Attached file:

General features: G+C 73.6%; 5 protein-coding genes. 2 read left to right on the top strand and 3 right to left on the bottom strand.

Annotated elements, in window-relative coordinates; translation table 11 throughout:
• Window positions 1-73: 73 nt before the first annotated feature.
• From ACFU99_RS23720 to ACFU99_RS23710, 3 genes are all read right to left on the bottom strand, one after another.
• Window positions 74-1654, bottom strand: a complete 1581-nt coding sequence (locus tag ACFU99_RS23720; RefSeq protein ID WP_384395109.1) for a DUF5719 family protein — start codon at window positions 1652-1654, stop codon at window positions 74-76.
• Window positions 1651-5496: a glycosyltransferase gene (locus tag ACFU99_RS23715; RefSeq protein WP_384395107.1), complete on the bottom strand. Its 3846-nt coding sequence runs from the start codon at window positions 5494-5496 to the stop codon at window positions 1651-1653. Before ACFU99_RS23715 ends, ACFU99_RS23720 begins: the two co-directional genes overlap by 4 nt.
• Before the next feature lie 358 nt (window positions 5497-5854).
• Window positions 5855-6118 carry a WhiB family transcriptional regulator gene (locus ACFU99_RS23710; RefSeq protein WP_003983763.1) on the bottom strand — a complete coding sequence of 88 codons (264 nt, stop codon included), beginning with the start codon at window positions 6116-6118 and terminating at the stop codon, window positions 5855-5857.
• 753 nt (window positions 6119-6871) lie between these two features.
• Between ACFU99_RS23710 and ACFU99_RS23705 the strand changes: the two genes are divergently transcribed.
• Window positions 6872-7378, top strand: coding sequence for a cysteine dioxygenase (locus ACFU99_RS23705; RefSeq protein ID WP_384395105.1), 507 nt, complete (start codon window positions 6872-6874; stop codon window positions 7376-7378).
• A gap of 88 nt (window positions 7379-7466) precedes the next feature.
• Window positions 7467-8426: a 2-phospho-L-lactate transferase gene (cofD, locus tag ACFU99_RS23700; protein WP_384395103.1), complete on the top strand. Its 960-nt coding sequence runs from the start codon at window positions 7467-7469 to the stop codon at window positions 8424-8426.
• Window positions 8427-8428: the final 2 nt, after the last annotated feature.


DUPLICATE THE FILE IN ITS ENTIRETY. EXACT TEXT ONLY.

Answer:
General features: G+C 73.6%; 5 protein-coding genes. 2 read left to right on the top strand and 3 right to left on the bottom strand.

Annotated elements, in window-relative coordinates; translation table 11 throughout:
• Window positions 1-73: 73 nt before the first annotated feature.
• From ACFU99_RS23720 to ACFU99_RS23710, 3 genes are all read right to left on the bottom strand, one after another.
• Window positions 74-1654, bottom strand: a complete 1581-nt coding sequence (locus tag ACFU99_RS23720; RefSeq protein ID WP_384395109.1) for a DUF5719 family protein — start codon at window positions 1652-1654, stop codon at window positions 74-76.
• Window positions 1651-5496: a glycosyltransferase gene (locus tag ACFU99_RS23715; RefSeq protein WP_384395107.1), complete on the bottom strand. Its 3846-nt coding sequence runs from the start codon at window positions 5494-5496 to the stop codon at window positions 1651-1653. Before ACFU99_RS23715 ends, ACFU99_RS23720 begins: the two co-directional genes overlap by 4 nt.
• Before the next feature lie 358 nt (window positions 5497-5854).
• Window positions 5855-6118 carry a WhiB family transcriptional regulator gene (locus ACFU99_RS23710; RefSeq protein WP_003983763.1) on the bottom strand — a complete coding sequence of 88 codons (264 nt, stop codon included), beginning with the start codon at window positions 6116-6118 and terminating at the stop codon, window positions 5855-5857.
• 753 nt (window positions 6119-6871) lie between these two features.
• Between ACFU99_RS23710 and ACFU99_RS23705 the strand changes: the two genes are divergently transcribed.
• Window positions 6872-7378, top strand: coding sequence for a cysteine dioxygenase (locus ACFU99_RS23705; RefSeq protein ID WP_384395105.1), 507 nt, complete (start codon window positions 6872-6874; stop codon window positions 7376-7378).
• A gap of 88 nt (window positions 7379-7466) precedes the next feature.
• Window positions 7467-8426: a 2-phospho-L-lactate transferase gene (cofD, locus tag ACFU99_RS23700; protein WP_384395103.1), complete on the top strand. Its 960-nt coding sequence runs from the start codon at window positions 7467-7469 to the stop codon at window positions 8424-8426.
• Window positions 8427-8428: the final 2 nt, after the last annotated feature.